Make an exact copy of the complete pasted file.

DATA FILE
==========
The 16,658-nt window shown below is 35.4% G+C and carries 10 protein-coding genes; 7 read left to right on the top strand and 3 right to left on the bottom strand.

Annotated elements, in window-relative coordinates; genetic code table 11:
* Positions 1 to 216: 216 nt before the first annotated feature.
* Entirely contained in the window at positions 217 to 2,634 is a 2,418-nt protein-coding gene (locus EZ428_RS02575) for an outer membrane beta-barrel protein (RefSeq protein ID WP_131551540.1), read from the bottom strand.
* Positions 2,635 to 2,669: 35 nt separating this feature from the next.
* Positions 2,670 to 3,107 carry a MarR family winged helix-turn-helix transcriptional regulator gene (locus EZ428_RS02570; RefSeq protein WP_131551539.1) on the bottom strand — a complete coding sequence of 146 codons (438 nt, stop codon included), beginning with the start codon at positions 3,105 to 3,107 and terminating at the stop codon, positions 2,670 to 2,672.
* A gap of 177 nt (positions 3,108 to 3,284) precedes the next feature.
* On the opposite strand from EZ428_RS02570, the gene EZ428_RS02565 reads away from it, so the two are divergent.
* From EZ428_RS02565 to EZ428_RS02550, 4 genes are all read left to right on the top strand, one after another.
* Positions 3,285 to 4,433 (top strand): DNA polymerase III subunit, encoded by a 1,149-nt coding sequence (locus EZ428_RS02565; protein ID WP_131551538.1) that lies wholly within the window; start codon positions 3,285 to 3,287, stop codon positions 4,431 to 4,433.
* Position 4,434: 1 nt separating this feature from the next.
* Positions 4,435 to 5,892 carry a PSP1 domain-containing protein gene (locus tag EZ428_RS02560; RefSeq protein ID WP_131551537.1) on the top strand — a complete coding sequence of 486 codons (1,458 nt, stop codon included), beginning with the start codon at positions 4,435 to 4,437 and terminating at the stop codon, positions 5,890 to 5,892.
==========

The 16,658-nt window shown below is 35.4% G+C and carries 10 protein-coding genes; 7 read left to right on the top strand and 3 right to left on the bottom strand.

Annotated elements, in window-relative coordinates; genetic code table 11:
* Positions 1 to 216: 216 nt before the first annotated feature.
* Entirely contained in the window at positions 217 to 2,634 is a 2,418-nt protein-coding gene (locus EZ428_RS02575) for an outer membrane beta-barrel protein (RefSeq protein ID WP_131551540.1), read from the bottom strand.
* Positions 2,635 to 2,669: 35 nt separating this feature from the next.
* Positions 2,670 to 3,107 carry a MarR family winged helix-turn-helix transcriptional regulator gene (locus EZ428_RS02570; RefSeq protein WP_131551539.1) on the bottom strand — a complete coding sequence of 146 codons (438 nt, stop codon included), beginning with the start codon at positions 3,105 to 3,107 and terminating at the stop codon, positions 2,670 to 2,672.
* A gap of 177 nt (positions 3,108 to 3,284) precedes the next feature.
* On the opposite strand from EZ428_RS02570, the gene EZ428_RS02565 reads away from it, so the two are divergent.
* From EZ428_RS02565 to EZ428_RS02550, 4 genes are all read left to right on the top strand, one after another.
* Positions 3,285 to 4,433 (top strand): DNA polymerase III subunit, encoded by a 1,149-nt coding sequence (locus EZ428_RS02565; protein ID WP_131551538.1) that lies wholly within the window; start codon positions 3,285 to 3,287, stop codon positions 4,431 to 4,433.
* Position 4,434: 1 nt separating this feature from the next.
* Positions 4,435 to 5,892 carry a PSP1 domain-containing protein gene (locus tag EZ428_RS02560; RefSeq protein ID WP_131551537.1) on the top strand — a complete coding sequence of 486 codons (1,458 nt, stop codon included), beginning with the start codon at positions 4,435 to 4,437 and terminating at the stop codon, positions 5,890 to 5,892.